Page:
Pediatric v. Non-ped AND board certified v. non

Posted on: Wed, 02/20/2008 - 8:16am
kandebuttahfly's picture
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Joined: 12/27/2007 - 17:08

So - I've finally gotten around to having my son's allergies actually tested. My pediatrician sent out a referral to an allergist, i'd imagine they use the same specialist for everyone. So... The one they sent him to i just have a weird vibe after getting off the phone and scheduling the appointment. the referral specified one dr in this group, but i was told that due to the specific insurance i have it would be "better" to see one of the others. this sorta rubbed me the wrong way for some reason. I had my son's blood drawn for RAST, but was told the office does spt, and when i explained that i wasnt comfortable doing SPT on my 11month old son, she said, "well, what do you want, just a consultation then?" like she was annoyed with my decision?

im not sure exactly what, but I already have a sour taste in my mouth about this particular doctor, if not the entire office. so i hopped on the BOMEX site to look both the one the ped's office specified (dr g), and the one they scheduled me with (dr g). Dr. G. is neither a pediatric allergist OR board certified for the specialty (obviously board certified MD though). Dr S. is not a ped allergist, OR board certified for allergist, but IS certified for internal medicine (obviously not why we're going either).

Then, I did a search specifically for ped allergists, and 3 came up - 1 doesnt take my insurance, 1 was suspended and now has a ton of restrictions on him in order to practice, and the 3rd i had to deal with when I was prego dealing with allergies, and i didnt care for him much either. he seemed to take good care of me, however there was a tremendous language barrier and it was VERY difficult to understand him, and he didnt seem to take me all that seriously.


So... Does anyone have any ideas with which of the above to go to? Does it matter if theyre specifically pediatric allergists or is just an allergist okay? what about certified for the specialty or not?

Thanks in advance! So many of you have been dealing with this soo much longer than me, I appreciate all the info and feedback!

Posted on: Sat, 07/19/2008 - 4:46am
MtnMom's picture
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Joined: 07/18/2008 - 21:50

BUMP
I'm wondering the same thing!!

Posted on: Sun, 07/27/2008 - 9:24am
cristym's picture
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Joined: 11/19/2007 - 17:26

I know that my personal allergist also treats children. If I did not already have a ped allergist I would take my children to see my allergist with out giving it a second thought.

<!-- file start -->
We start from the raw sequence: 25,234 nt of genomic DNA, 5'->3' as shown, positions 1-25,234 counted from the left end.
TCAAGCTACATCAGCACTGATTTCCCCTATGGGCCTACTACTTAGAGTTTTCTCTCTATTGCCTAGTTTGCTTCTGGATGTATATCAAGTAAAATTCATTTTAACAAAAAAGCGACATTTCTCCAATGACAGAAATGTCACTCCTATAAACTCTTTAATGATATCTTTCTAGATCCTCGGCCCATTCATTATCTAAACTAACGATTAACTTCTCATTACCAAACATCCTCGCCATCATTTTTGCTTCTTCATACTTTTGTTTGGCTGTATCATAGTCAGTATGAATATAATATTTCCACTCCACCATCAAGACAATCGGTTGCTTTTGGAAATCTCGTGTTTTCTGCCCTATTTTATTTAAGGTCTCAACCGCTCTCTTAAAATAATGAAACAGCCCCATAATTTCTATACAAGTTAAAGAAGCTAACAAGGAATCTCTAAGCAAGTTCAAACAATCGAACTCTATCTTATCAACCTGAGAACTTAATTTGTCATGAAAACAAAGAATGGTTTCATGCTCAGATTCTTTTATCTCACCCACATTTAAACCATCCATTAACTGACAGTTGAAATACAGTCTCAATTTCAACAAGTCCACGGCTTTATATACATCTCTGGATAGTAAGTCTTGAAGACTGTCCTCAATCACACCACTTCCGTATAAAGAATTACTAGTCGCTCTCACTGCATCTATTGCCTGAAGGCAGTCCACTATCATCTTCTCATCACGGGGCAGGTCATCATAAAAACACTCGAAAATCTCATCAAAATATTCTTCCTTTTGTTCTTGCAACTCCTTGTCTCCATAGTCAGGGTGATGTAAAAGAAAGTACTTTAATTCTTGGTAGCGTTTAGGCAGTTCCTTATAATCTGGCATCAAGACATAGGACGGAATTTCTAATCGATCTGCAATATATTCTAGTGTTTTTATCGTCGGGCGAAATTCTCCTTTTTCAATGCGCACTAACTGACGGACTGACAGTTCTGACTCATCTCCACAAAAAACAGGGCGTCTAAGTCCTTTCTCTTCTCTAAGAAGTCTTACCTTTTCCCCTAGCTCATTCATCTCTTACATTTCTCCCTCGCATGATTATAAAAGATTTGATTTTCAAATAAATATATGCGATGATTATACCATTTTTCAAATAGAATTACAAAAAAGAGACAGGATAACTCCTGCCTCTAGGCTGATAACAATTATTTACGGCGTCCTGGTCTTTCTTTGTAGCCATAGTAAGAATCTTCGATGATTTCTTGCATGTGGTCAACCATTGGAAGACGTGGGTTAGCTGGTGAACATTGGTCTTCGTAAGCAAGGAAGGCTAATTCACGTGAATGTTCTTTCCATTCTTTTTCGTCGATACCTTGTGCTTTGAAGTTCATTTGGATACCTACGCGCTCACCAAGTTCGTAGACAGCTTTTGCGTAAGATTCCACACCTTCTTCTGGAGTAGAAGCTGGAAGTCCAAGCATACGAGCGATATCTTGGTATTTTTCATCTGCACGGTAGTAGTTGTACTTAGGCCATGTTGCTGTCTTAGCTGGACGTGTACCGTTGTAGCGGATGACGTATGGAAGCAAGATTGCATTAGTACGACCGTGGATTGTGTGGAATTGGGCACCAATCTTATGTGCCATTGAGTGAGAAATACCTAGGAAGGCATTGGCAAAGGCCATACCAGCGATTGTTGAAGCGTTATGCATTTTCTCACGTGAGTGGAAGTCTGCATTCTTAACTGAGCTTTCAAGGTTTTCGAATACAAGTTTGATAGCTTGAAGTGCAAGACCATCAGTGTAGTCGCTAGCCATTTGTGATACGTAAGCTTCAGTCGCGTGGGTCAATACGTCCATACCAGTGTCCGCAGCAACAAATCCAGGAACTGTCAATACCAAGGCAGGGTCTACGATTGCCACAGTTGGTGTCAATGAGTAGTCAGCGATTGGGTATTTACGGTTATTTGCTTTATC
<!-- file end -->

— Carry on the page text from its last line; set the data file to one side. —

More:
I would be hesitant to take them to an allergist that only had other adults as patients though.
I am sorry I do not really have an answer.

Posted on: Sun, 09/21/2008 - 11:50pm
Nash's picture
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Joined: 09/22/2008 - 06:46

I am an allergy physician and get this question a lot. If a physician is board certified in allergy then they are trained to see both kids and adults. To be trained as an allergist you must have completed training in pediatrics or internal medicine. The label "Pediatric allergist" just means that someone most likely completed pediatric training and then did an allergy fellowship and would like to see more pediatric patients than adults in their practice, which is the case for me.
Hope this helps.

Posted on: Sat, 07/19/2008 - 4:46am
MtnMom's picture
Offline
Joined: 07/18/2008 - 21:50

BUMP
I'm wondering the same thing!!

Posted on: Sun, 07/27/2008 - 9:24am
cristym's picture
Offline
Joined: 11/19/2007 - 17:26

I know that my personal allergist also treats children. If I did not already have a ped allergist I would take my children to see my allergist with out giving it a second thought.
I would be hesitant to take them to an allergist that only had other adults as patients though.
I am sorry I do not really have an answer.

Posted on: Sun, 09/21/2008 - 11:50pm
Nash's picture
Offline
Joined: 09/22/2008 - 06:46

I am an allergy physician and get this question a lot. If a physician is board certified in allergy then they are trained to see both kids and adults. To be trained as an allergist you must have completed training in pediatrics or internal medicine. The label "Pediatric allergist" just means that someone most likely completed pediatric training and then did an allergy fellowship and would like to see more pediatric patients than adults in their practice, which is the case for me.
Hope this helps.

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